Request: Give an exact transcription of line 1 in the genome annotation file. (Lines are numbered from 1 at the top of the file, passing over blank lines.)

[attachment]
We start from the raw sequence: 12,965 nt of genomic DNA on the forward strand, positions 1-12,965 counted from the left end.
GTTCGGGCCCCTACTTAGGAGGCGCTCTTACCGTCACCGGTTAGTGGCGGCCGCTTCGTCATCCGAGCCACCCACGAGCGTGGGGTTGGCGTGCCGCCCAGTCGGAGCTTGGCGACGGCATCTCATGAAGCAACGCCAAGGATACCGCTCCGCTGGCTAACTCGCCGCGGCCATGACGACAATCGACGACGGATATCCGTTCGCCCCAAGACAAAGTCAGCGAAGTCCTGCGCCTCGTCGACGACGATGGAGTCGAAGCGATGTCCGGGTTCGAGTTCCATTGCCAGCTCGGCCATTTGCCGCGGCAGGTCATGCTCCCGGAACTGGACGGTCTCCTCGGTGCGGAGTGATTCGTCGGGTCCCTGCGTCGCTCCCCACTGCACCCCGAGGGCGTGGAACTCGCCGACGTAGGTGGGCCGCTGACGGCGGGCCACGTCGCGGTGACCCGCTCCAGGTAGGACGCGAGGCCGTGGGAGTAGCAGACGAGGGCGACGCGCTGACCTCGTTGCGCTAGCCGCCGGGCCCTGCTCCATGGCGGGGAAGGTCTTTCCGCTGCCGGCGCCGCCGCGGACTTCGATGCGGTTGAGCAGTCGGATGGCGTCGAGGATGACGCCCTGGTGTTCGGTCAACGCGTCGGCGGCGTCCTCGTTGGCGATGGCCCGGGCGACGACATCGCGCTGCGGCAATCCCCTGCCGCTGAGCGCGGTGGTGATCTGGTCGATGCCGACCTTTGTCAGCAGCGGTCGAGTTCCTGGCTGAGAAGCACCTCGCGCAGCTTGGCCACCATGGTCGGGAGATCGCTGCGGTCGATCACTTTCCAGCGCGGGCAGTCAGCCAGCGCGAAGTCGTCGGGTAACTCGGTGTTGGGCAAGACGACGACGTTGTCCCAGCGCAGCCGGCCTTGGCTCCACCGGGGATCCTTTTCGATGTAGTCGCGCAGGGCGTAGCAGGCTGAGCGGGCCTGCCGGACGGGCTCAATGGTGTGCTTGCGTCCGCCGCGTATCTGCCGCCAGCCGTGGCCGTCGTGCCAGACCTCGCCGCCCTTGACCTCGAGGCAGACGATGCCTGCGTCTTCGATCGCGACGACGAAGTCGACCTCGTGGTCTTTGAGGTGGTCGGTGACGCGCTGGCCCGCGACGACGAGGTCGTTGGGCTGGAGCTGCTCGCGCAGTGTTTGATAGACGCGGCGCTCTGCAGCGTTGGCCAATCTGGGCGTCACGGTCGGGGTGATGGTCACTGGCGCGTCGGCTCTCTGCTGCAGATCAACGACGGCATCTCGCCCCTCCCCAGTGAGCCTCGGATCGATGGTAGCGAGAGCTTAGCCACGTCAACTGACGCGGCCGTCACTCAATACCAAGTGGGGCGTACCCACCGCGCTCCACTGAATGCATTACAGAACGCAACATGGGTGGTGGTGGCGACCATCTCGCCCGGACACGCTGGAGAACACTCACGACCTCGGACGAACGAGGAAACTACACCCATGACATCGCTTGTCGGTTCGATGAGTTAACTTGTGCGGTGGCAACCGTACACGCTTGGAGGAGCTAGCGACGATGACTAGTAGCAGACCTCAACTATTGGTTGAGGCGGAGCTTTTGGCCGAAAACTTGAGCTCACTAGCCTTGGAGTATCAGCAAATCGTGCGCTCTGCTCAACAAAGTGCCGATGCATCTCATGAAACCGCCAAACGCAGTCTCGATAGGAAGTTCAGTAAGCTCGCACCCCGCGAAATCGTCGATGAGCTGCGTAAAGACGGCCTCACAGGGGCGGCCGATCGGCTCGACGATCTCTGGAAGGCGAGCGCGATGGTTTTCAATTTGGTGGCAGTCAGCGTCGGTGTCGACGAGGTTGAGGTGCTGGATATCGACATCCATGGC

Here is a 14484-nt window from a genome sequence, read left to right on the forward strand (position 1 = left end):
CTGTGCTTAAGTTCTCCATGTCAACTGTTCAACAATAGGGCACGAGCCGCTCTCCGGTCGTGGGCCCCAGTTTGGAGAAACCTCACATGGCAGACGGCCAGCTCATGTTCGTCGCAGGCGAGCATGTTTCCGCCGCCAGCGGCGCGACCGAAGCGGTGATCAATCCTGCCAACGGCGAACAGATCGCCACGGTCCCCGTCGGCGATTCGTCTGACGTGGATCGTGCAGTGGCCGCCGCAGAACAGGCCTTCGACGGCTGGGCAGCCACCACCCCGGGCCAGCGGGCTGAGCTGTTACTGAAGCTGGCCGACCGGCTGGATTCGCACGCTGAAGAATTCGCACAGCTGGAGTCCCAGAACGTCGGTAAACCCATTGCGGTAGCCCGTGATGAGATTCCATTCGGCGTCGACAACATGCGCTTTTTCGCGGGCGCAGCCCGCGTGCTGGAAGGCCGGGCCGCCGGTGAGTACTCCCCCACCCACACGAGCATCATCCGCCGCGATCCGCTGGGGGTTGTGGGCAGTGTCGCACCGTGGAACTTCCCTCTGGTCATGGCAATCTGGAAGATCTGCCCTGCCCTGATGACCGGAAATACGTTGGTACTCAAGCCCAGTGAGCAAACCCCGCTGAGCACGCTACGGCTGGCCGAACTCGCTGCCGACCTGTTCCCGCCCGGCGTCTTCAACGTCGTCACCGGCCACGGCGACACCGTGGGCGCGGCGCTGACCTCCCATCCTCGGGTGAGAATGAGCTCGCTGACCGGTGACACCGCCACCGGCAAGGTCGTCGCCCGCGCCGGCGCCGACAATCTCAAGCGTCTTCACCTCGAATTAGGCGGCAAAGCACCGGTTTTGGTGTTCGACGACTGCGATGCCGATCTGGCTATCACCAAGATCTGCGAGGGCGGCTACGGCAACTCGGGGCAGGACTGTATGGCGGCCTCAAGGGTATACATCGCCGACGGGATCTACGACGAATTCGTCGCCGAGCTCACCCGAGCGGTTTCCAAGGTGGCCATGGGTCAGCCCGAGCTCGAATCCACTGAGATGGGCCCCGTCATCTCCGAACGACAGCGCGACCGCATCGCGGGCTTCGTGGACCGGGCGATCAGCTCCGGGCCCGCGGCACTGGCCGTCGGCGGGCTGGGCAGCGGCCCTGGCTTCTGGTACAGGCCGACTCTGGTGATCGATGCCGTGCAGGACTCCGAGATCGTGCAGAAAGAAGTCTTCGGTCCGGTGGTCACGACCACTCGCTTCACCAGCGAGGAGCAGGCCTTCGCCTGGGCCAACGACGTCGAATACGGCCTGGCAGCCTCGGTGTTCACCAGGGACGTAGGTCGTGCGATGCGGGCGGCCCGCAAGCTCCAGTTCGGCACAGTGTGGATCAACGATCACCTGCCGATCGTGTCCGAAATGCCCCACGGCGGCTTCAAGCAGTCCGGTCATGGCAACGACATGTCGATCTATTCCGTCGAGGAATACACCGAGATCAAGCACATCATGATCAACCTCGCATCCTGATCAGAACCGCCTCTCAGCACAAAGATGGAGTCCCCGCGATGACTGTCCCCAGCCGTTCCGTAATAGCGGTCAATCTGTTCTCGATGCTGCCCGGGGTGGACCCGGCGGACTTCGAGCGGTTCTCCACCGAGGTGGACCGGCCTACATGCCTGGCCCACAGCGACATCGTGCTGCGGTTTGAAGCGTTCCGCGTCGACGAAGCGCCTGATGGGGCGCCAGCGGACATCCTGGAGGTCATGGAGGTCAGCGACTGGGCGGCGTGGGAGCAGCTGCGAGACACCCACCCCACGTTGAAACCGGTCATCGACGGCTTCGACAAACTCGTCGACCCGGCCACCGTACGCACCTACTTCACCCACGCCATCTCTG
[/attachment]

We start from the raw sequence: 12,965 nt of genomic DNA on the forward strand, positions 1-12,965 counted from the left end.